Rainy Day Retreat
The months from December to May are considered the season for traveling around the Philippines. It is the season where there is less rain and they are the best time to go mountain climbing or go beach hopping. By June, when summer’s over, most travelers just stay home or look for places where they can just relax and enjoy the place even if it rains.
I found this place a few months ago while I was traveling solo around the province of Leyte. A gale warning and a heavy downpour prevented me from going to a famous island destination. A friend who I met at the boat station was able to hook up with another group of travelers from Cebu. We were all disappointed but did not want to spend the day waiting for the rain to stop. We needed to go somewhere quick. After a short discussion, we agreed to go to the island of Biliran to explore its many waterfalls.
We took a van going to Ormoc. It was still raining hard. It took us an hour and a half to reach Ormoc. In Ormoc, we took a van going to Naval. The van driver must have found it odd to see a group of travelers in beach wears going around during heavy rain that he asked us where we are going. We explained that we were supposed to go to this particular island destination but was prevented because of gale warning and so we just decided to see the waterfalls of Biiran. Then he suggested trying Sambawan instead.
I read about Sambawan before. I knew getting there is not easy even during summer. And with gale warning and heavy rain, I was pretty sure it was impossible.
It turned that the van driver knows a boat operator in Biliran. He made some calls. After talking to that boat operator he said there is rain but no gale warning. We decided to go for Sambawan.
The van driver took us to Kawayan port where our boat for Sambawan was waiting. From the port, it took us over an hour to reach the island. From a distance, Sambawan looked like several islands but as we got near, it turned out that the islands were interconnected by shallow water.
Sambawan belongs to the island municipality of Maripipi in the province of Biliran. Maripipi is a dormant volcano, and the islands of Sambawan nearby with its huge standing lava rocks may have been once either part of Maripipi or a separate volcano. Its crescent shape leans toward the latter.
I was able to talk to Nestor Macorol, who calls himself Managing Steward of Sambawan. He was a native of Maripipi but left the island for Manila to pursue a degree. He returned in the early 2000s and saw how Sambawan and the surrounding waters were badly damaged. He initiated a drive to declare them a marine sanctuary. It was long and difficult battle but they finally won. The stewardship of Sambawan was awarded to him.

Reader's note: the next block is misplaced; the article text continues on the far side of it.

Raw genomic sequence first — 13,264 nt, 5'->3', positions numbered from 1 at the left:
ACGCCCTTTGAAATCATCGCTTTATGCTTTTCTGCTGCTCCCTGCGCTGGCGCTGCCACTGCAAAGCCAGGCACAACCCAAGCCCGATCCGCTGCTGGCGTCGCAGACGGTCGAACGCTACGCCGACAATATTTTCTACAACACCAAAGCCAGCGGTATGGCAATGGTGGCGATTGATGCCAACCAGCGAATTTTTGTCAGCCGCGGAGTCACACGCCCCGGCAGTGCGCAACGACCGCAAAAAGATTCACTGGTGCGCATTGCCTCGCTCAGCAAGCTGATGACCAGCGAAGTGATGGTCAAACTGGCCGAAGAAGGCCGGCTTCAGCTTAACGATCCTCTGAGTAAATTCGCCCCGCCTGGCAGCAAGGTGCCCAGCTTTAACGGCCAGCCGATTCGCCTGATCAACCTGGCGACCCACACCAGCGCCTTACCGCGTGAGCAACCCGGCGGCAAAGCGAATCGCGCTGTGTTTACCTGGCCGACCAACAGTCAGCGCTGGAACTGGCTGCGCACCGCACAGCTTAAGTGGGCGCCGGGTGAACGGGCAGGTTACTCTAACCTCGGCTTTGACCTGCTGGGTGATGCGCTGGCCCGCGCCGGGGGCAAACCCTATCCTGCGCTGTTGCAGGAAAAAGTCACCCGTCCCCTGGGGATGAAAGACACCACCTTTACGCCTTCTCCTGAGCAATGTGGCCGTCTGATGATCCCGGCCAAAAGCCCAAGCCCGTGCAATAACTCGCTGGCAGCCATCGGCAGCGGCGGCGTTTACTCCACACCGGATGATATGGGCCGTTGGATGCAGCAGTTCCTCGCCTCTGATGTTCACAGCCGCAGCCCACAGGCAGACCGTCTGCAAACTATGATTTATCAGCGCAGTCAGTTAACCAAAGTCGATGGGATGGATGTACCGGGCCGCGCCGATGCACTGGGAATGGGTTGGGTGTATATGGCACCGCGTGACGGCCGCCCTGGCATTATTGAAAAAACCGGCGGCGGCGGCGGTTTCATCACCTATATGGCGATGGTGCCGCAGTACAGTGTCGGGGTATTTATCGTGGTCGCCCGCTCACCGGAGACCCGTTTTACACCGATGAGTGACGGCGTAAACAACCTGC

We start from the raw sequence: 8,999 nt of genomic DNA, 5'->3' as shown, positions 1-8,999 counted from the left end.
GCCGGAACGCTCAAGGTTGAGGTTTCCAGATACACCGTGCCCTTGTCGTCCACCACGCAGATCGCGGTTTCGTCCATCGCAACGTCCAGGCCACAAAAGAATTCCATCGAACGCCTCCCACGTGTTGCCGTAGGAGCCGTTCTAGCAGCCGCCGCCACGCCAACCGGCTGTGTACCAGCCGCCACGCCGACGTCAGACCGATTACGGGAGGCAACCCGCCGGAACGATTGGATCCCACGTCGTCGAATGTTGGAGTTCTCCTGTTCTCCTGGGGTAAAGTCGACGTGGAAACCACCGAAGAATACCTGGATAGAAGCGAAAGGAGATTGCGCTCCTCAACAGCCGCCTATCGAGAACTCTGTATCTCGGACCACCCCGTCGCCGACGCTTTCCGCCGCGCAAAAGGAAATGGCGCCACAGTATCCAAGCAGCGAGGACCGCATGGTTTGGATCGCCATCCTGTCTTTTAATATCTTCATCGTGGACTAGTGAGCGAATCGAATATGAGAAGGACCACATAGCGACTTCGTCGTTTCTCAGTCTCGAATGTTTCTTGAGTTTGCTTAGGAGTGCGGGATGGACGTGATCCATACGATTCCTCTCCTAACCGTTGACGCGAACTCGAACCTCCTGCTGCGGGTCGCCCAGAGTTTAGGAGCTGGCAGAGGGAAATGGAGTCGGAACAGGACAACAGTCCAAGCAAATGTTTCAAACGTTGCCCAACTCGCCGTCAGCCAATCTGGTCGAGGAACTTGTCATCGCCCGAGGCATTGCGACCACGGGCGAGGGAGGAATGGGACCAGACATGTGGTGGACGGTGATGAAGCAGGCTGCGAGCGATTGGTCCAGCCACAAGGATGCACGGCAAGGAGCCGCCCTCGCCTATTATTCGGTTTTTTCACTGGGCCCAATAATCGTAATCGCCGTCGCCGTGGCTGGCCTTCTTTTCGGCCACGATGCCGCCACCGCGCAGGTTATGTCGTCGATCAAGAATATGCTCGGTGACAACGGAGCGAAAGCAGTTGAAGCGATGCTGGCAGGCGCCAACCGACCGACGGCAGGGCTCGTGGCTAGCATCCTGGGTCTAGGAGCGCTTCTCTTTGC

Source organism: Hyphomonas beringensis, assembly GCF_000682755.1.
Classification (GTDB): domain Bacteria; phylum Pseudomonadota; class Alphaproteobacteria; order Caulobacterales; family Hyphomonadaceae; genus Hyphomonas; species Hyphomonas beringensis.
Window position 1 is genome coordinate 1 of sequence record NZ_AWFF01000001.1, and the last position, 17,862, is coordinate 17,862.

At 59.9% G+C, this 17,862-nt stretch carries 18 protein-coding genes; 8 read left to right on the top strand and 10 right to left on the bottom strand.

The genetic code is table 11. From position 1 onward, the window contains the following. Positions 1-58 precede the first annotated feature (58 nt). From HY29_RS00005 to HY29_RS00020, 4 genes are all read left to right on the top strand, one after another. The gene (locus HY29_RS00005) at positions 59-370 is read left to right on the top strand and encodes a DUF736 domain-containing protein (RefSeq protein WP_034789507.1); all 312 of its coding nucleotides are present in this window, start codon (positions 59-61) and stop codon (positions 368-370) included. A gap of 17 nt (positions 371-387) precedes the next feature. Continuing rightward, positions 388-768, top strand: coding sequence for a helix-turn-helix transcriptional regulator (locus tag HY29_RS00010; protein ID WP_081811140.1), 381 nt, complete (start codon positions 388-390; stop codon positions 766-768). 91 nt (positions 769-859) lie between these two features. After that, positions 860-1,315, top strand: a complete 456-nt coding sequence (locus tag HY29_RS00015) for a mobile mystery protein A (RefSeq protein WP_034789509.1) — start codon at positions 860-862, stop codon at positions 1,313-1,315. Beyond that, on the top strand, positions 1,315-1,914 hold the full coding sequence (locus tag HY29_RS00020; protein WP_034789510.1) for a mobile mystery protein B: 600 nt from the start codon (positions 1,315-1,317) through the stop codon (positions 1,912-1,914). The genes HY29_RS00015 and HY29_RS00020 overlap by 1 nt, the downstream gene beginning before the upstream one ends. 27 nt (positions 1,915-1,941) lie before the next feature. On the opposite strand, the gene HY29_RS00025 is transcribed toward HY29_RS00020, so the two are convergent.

He worked hard to clean Sambawan. The Dive Camp and Beach Resort finally opened in 2012. After many years of preservation, marine turtles have finally returned to the island to lay their eggs.
How to get there
Getting to the island is already an adventure. And there are no shortcuts.
Those coming from Manila must take the one-hour and 15-minute flight to Tacloban. From Tacloban, take a 30-minute tricycle ride to the Central Terminal in Abucay. Then take a UV Express Van bound for Naval (about two hours).
Those coming from Cebu, take a fast-craft to Ormoc, and from there take a UV Express Van for Naval (about two hours).
There are two ways to get to Sambawan from Naval. The quickest way is to take a habal-habal (30 minutes/P100) to Kawayaan where boats can be rented to go directly to Sambawan. It takes one hour from here, and round-trip boat costs between P3,000-P4,000 depending on size.
The other way is to take a take the big outrigger passenger boats that leave Naval for Maripipi from 10 a.m. Fare is P60 and travel time is about two hours. From Maripipi port, take a habal-habal (30 minutes/P50) to Barangay Ol-og and from there take a small boat (30 minutes/P500 roundtrip) to Sambawan. There are lodgings in Maripipi for those who fail to make the connection to Sambawan.
Entrance fee to Sambawan is P80 plus P20 for environmental fee.
What to see, what to do
There are plenty to do in Sambawan, even during rainy season.
The water fronting the resort is quite shallow, and is good for swimming and for snorkeling.
There are plenty of paths connecting the islands. The most popular though is the more than 200 steps leading to the viewing deck. Here one can get the 360-degree view of the islands, the nearby Maripipi Island and the whole Biliran. This is also the best place to watch the sunset and the sunrise.
Divers can go on a diving tour around the island. Local paddle boats can be rented for P300 per day.
During rainy season, marine turtles come to the island to lay their eggs.
Where to stay, what to eat
Since 2012, the island steward has started building some cottages on the resort. They have three big cottages with comfort room and balcony for P2,500 that can accommodate up to eight people.
There are also open cottages that can be rented for P500 per day. But for those that prefer camping, just be sure the camping tents are waterproof. Camping fee is P100 per tent.
There are washrooms and comfort rooms but the water coming out of the faucet are salt-water. Fresh water is available for P25 per four-gallon container.
The island has generator that is run only from 6 p.m. to 5 a.m. Mobile phone signal is quite weak.
There is a resort-run sari-sari store but they don’t serve any meal. So for food, it is best to get your supplies from Naval.
But the island sari-sari store can prepare for you a hot cup of coffee (actually, just 3-in-1) or a hot cup of noodles (actually, just cup noodles). They are wonderful though when enjoyed on an empty beach under the rain.